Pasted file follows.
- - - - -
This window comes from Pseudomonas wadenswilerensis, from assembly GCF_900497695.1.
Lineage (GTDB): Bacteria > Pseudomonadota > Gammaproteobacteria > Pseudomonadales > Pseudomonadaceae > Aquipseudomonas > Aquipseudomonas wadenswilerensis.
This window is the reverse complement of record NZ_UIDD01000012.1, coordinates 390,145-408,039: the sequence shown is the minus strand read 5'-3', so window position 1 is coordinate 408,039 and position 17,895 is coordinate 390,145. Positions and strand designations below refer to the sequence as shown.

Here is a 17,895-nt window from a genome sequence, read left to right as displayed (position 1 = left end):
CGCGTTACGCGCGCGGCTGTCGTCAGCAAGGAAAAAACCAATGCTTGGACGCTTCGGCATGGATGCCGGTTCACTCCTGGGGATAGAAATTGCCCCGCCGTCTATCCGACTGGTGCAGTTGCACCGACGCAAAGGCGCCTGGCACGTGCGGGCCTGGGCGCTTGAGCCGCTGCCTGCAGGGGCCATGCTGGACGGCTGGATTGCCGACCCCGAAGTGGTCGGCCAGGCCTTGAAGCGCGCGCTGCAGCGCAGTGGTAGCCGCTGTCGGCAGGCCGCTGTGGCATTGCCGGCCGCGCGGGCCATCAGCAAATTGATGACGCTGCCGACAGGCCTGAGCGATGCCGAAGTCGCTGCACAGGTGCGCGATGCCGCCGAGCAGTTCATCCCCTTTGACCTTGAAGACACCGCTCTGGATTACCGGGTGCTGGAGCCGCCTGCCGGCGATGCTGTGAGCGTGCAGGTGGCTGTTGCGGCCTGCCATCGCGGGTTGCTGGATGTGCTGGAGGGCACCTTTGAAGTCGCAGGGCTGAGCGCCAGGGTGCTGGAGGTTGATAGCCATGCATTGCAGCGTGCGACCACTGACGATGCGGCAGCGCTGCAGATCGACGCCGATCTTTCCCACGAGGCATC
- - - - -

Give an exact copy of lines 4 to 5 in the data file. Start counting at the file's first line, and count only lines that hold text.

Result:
Here is a 17,895-nt window from a genome sequence, read left to right as displayed (position 1 = left end):
CGCGTTACGCGCGCGGCTGTCGTCAGCAAGGAAAAAACCAATGCTTGGACGCTTCGGCATGGATGCCGGTTCACTCCTGGGGATAGAAATTGCCCCGCCGTCTATCCGACTGGTGCAGTTGCACCGACGCAAAGGCGCCTGGCACGTGCGGGCCTGGGCGCTTGAGCCGCTGCCTGCAGGGGCCATGCTGGACGGCTGGATTGCCGACCCCGAAGTGGTCGGCCAGGCCTTGAAGCGCGCGCTGCAGCGCAGTGGTAGCCGCTGTCGGCAGGCCGCTGTGGCATTGCCGGCCGCGCGGGCCATCAGCAAATTGATGACGCTGCCGACAGGCCTGAGCGATGCCGAAGTCGCTGCACAGGTGCGCGATGCCGCCGAGCAGTTCATCCCCTTTGACCTTGAAGACACCGCTCTGGATTACCGGGTGCTGGAGCCGCCTGCCGGCGATGCTGTGAGCGTGCAGGTGGCTGTTGCGGCCTGCCATCGCGGGTTGCTGGATGTGCTGGAGGGCACCTTTGAAGTCGCAGGGCTGAGCGCCAGGGTGCTGGAGGTTGATAGCCATGCATTGCAGCGTGCGACCACTGACGATGCGGCAGCGCTGCAGATCGACGCCGATCTTTCCCACGAGGCATC